® Three Motorcycle Project Distinctives

How is the Motorcycle Project different from other carburetor rebuilders? Three ways. Let's call them the "Ps." (Bear with me here, self-promotion is not easy for me.)

First, with all these new carb rebuilders popping up all over, one has to ask, where did they come from and what is their background? I know several other rebuilders personally and not a one ever worked as a mechanic. Sounds strange, I know, but it's true. They don't have mechanical backgrounds, most rebuilders, which means they don't know how to handle unexpected issues that more often than not come up during a rebuild, for example, or that certain areas of the carburetor need much more than simple cleaning to the point of machining/sanding/polishing/greasing, what have you. One of these guys recently told me, "The way they come in is the way they go out. I don't do anything mechanical." Really!? That's bad enough, but an even more important aspect of this is if they aren't mechanics then they don't know the bikes. Think about it. A few of today's rebuilders may know carburetors, a little, but what they don't know are the bikes these carbs come from -- their idiosyncrasies, their weaknesses, their built-in compromises, how to get the best from them. This is not the way at The Motorcycle Project. I made my living on these bikes when they were new. I know the bikes well. I can actually make up for certain engine shortcomings by making slight changes to the carburetors. I can make suggestions and even predict certain things based on what I see in the carburetors. Black grunge around the throttle plates for example, tells me much about the tune of the engine. Can the other guys do this? Not likely if they never supported themselves in a day-to-day shop envirompnment. The point is I am more than a carb cleaner/reassembler. I am a trained machinist and draftsman, and a lifelong formally trained and experienced career mechanic. Consequently, I intuit and understand the mechanical needs of the carburetors I rebuild. And just as important, I know more than just the carbs; I know the bikes, too.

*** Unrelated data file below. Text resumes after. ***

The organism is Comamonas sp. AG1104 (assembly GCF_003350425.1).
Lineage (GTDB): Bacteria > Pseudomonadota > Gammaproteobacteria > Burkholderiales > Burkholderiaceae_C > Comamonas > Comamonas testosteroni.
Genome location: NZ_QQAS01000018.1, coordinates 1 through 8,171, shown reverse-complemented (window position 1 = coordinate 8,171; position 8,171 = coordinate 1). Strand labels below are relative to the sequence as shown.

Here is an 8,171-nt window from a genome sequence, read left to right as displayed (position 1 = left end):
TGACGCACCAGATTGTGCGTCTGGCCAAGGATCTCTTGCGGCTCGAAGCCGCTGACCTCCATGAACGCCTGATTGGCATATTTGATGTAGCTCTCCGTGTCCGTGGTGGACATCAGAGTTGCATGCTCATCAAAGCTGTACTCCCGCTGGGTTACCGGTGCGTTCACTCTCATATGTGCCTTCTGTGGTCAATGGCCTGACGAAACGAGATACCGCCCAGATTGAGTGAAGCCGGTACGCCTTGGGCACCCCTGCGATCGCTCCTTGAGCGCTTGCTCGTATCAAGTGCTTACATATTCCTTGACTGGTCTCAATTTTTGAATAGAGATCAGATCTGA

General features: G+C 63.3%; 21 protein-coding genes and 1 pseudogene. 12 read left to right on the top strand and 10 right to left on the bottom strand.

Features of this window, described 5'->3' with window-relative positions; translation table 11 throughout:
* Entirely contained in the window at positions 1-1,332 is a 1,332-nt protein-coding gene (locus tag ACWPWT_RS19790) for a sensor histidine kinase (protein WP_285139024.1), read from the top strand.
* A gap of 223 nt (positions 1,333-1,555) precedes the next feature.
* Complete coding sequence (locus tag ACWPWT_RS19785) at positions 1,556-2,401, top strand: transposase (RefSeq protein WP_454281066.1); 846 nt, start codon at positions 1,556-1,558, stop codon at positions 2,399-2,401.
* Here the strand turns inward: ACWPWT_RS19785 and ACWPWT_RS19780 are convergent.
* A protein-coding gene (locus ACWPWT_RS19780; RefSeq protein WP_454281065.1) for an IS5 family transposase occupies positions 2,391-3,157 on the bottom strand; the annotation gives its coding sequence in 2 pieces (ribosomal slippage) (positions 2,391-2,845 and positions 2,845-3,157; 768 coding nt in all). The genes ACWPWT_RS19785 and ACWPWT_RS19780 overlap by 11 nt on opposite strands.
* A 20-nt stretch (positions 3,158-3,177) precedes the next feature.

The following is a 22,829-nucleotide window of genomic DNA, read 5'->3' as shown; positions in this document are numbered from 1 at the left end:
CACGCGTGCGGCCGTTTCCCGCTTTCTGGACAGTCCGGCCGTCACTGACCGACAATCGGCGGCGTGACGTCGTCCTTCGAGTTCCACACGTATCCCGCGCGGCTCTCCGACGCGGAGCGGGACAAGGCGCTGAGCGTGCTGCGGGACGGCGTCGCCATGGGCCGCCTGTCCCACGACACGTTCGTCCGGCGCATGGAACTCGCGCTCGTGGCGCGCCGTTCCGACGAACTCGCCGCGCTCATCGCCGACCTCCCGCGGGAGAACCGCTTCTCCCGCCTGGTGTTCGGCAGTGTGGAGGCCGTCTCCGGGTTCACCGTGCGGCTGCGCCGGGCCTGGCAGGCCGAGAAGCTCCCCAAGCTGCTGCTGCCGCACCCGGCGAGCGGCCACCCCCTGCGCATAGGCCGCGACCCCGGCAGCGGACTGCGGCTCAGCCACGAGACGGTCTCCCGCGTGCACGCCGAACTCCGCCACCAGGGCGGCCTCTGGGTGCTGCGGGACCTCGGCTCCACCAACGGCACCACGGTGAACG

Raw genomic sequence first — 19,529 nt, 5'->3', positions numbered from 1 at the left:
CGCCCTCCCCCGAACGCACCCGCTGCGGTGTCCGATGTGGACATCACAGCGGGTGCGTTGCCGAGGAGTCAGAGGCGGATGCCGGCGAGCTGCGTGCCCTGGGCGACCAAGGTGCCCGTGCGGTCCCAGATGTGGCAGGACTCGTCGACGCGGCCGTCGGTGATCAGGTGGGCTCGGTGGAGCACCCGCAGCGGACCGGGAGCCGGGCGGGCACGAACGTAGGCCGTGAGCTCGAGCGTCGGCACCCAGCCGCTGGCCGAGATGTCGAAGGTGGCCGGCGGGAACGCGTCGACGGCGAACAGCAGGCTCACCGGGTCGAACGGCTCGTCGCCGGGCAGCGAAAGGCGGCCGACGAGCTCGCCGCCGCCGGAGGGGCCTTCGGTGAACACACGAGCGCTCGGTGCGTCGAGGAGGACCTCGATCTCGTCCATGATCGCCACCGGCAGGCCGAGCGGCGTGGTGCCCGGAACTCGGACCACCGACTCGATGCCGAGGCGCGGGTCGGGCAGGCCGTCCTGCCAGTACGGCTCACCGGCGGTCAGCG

Number two, I'm in carburetor rebuilding for the long haul, not the quick buck. So what? Well, consider this. I do about one-tenth the number of carbs per year that the other guys do. And that's the way I like it. I have talked to the other guys and I know of the challenges they have every day trying to make sense of it all when there are 30+ carburetor sets on their bench at any given time. You can't help but lose perspective, get tired, and all too soon the enjoyment in what you do is gone. That's not for me. No way. I keep my workload manageable so I am never rushed, never stressed. I love my work, and keeping it clean, fresh, fun, and interesting is important to me. The end result, and I have seen the other guys' work, is a higher quality job for you. It just has to be. The bottom line, for me, is each project is a person; there is an individual behind it, a human being with passions much like mine that I want to connect with through the quality of my work.

Three, I am a stickler for the right parts. This means two things. First, rebuild parts. Parts may be parts when it comes to processed chicken, but not here at the Motorcycle Project! What do I mean? I mean I use only the best individual rebuild parts, sourced from the best vendors (the quality leaders in their fields), and I shun with a passion the ubiquitous carb rebuild "kits," those nearly ubiquitous cellophane wrapped or cardboard encased pieces of dog poop that are so common in our industry. These things are so bad that all credible rebuilders avoid them. Fact. Wrongly-sized jets, chewing gum-like rubber seals, zinc float valves, just for starters -- they're incredibly bad! But I don't stop there, with just the rebuild parts, I go way beyond and invest every year in huge amounts of repair parts also. Fact is, I stock every conceivable repair part that could ever be needed. I'm talking castings, brackets, float bowls, slides, tops, etc. I buy core carburetors just so I have available these hard-to-get (actually, impossible to get) parts. (Drives my tax guy crazy!) I don't need them on every job, of course, but when I do need a part, on these 30-40 year old carburetors that surprise us with broken bits every now and then (on some models, ninety percent of what I do is repair what other folks have done), I have the needed repair part and neither my customer or myself has to drop everything and hunt down these increasingly rare items.

So there it is, three things. Naturally, I believe there is a lot more that is special about the Motorcycle Project than this. For example, I communicate with my customers a lot more than most rebuilders do. I also provide shop services. And I take almost obsessive care with carburetor shipping. But the three distinctives enumerated above are the things that stand out a mile about the Motorcycle Project when compared with other carb rebuild services. In sum, (1) I know the bikes, not just the carbs. (2) I maintain an easy-going workflow, doing far fewer sets, spending far more time on each, than most rebuilders do. And, (3) parts are incredibly important to me -- the highest quality, the fastest access, no excuses, no crap, no jerry-rigging. These are the distinctives that I hope help you decide to start doing business with the Motorcycle Project.

Email me
© 1996-2018 Mike Nixon